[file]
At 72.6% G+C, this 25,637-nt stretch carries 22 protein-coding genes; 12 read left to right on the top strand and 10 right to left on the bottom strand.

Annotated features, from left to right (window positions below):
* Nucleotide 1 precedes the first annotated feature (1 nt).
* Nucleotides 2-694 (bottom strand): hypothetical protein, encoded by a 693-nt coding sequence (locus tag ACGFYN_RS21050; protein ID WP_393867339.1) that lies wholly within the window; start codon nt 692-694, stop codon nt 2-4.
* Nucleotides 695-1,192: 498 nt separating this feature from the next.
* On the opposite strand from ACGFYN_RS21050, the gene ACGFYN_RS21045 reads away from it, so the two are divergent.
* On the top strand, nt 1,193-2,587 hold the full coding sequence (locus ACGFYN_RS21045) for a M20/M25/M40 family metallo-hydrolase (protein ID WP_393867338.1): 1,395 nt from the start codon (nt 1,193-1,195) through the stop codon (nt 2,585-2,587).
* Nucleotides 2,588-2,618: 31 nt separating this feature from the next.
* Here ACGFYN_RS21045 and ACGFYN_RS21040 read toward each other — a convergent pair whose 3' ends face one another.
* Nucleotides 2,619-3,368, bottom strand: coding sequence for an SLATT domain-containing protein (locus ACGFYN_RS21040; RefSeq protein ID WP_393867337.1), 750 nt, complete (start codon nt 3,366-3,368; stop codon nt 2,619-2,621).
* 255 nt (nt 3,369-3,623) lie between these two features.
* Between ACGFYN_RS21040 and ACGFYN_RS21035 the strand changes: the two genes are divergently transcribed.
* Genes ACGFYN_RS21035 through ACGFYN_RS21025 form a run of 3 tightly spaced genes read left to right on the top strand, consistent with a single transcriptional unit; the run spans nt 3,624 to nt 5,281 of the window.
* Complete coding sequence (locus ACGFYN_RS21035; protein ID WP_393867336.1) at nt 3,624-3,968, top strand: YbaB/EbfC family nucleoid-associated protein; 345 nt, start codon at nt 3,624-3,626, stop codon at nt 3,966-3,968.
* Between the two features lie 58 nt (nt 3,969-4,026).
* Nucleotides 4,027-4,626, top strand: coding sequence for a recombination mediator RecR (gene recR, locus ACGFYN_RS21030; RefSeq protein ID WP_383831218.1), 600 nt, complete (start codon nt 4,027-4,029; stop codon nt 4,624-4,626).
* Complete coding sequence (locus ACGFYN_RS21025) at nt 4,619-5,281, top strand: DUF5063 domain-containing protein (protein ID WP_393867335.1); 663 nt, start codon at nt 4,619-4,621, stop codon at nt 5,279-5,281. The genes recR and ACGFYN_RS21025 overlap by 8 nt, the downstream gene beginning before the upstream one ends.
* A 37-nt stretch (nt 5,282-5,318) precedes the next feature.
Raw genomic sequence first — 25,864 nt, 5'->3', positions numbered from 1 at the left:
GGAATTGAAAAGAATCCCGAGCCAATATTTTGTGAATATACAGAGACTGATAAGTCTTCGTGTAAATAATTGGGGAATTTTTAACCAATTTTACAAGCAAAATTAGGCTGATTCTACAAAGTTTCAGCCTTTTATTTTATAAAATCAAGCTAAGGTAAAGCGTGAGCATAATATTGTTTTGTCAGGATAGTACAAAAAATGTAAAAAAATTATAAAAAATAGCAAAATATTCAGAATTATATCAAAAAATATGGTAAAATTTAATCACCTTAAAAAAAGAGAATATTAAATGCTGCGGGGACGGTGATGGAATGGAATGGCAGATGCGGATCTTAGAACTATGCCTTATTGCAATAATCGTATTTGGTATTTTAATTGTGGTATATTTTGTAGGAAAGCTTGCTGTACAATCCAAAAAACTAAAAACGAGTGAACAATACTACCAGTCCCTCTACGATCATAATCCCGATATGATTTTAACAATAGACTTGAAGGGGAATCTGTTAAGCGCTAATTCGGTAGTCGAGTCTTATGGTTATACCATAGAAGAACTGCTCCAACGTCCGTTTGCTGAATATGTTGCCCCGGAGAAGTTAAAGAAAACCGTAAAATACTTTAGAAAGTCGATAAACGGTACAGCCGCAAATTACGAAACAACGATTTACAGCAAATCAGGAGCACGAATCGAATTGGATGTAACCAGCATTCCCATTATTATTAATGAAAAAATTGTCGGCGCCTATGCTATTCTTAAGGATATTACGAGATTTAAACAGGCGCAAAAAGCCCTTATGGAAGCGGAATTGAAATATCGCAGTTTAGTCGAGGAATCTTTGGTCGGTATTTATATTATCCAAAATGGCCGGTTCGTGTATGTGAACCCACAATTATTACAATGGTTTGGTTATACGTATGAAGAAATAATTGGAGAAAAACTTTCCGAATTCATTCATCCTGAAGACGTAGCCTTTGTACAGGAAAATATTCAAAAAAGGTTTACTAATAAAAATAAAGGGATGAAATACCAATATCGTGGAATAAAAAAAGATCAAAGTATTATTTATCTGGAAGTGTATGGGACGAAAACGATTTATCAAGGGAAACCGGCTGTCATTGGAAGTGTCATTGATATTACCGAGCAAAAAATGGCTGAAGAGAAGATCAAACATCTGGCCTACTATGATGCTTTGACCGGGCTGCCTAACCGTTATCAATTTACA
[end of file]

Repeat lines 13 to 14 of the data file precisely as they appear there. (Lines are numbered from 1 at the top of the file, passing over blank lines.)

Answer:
* Genes ACGFYN_RS21035 through ACGFYN_RS21025 form a run of 3 tightly spaced genes read left to right on the top strand, consistent with a single transcriptional unit; the run spans nt 3,624 to nt 5,281 of the window.
* Complete coding sequence (locus ACGFYN_RS21035; protein ID WP_393867336.1) at nt 3,624-3,968, top strand: YbaB/EbfC family nucleoid-associated protein; 345 nt, start codon at nt 3,624-3,626, stop codon at nt 3,966-3,968.